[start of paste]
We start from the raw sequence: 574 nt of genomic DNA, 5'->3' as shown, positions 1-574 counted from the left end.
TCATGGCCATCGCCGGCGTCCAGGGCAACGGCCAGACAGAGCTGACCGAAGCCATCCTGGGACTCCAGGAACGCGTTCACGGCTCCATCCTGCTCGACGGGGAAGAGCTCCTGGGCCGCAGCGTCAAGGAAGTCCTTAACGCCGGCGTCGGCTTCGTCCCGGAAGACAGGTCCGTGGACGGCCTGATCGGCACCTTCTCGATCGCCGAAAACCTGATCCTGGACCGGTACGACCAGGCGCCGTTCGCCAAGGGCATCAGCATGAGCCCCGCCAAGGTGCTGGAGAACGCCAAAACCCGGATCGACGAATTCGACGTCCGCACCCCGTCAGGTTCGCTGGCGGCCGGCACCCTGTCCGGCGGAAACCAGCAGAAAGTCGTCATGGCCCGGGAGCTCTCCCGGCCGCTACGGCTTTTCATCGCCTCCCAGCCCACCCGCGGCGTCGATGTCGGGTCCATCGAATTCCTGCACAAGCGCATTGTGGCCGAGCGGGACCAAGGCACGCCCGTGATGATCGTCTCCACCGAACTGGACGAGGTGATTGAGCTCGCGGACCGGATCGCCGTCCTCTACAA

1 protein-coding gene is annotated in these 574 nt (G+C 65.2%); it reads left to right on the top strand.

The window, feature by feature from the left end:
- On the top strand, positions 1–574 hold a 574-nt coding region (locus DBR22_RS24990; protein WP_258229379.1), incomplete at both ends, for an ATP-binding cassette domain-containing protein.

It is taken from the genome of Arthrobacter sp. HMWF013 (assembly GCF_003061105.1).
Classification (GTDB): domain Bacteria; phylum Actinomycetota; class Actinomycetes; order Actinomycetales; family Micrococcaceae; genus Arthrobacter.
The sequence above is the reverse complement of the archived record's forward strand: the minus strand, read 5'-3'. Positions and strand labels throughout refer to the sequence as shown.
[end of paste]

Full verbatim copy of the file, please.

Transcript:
We start from the raw sequence: 574 nt of genomic DNA, 5'->3' as shown, positions 1-574 counted from the left end.
TCATGGCCATCGCCGGCGTCCAGGGCAACGGCCAGACAGAGCTGACCGAAGCCATCCTGGGACTCCAGGAACGCGTTCACGGCTCCATCCTGCTCGACGGGGAAGAGCTCCTGGGCCGCAGCGTCAAGGAAGTCCTTAACGCCGGCGTCGGCTTCGTCCCGGAAGACAGGTCCGTGGACGGCCTGATCGGCACCTTCTCGATCGCCGAAAACCTGATCCTGGACCGGTACGACCAGGCGCCGTTCGCCAAGGGCATCAGCATGAGCCCCGCCAAGGTGCTGGAGAACGCCAAAACCCGGATCGACGAATTCGACGTCCGCACCCCGTCAGGTTCGCTGGCGGCCGGCACCCTGTCCGGCGGAAACCAGCAGAAAGTCGTCATGGCCCGGGAGCTCTCCCGGCCGCTACGGCTTTTCATCGCCTCCCAGCCCACCCGCGGCGTCGATGTCGGGTCCATCGAATTCCTGCACAAGCGCATTGTGGCCGAGCGGGACCAAGGCACGCCCGTGATGATCGTCTCCACCGAACTGGACGAGGTGATTGAGCTCGCGGACCGGATCGCCGTCCTCTACAA

1 protein-coding gene is annotated in these 574 nt (G+C 65.2%); it reads left to right on the top strand.

The window, feature by feature from the left end:
- On the top strand, positions 1–574 hold a 574-nt coding region (locus DBR22_RS24990; protein WP_258229379.1), incomplete at both ends, for an ATP-binding cassette domain-containing protein.

It is taken from the genome of Arthrobacter sp. HMWF013 (assembly GCF_003061105.1).
Classification (GTDB): domain Bacteria; phylum Actinomycetota; class Actinomycetes; order Actinomycetales; family Micrococcaceae; genus Arthrobacter.
The sequence above is the reverse complement of the archived record's forward strand: the minus strand, read 5'-3'. Positions and strand labels throughout refer to the sequence as shown.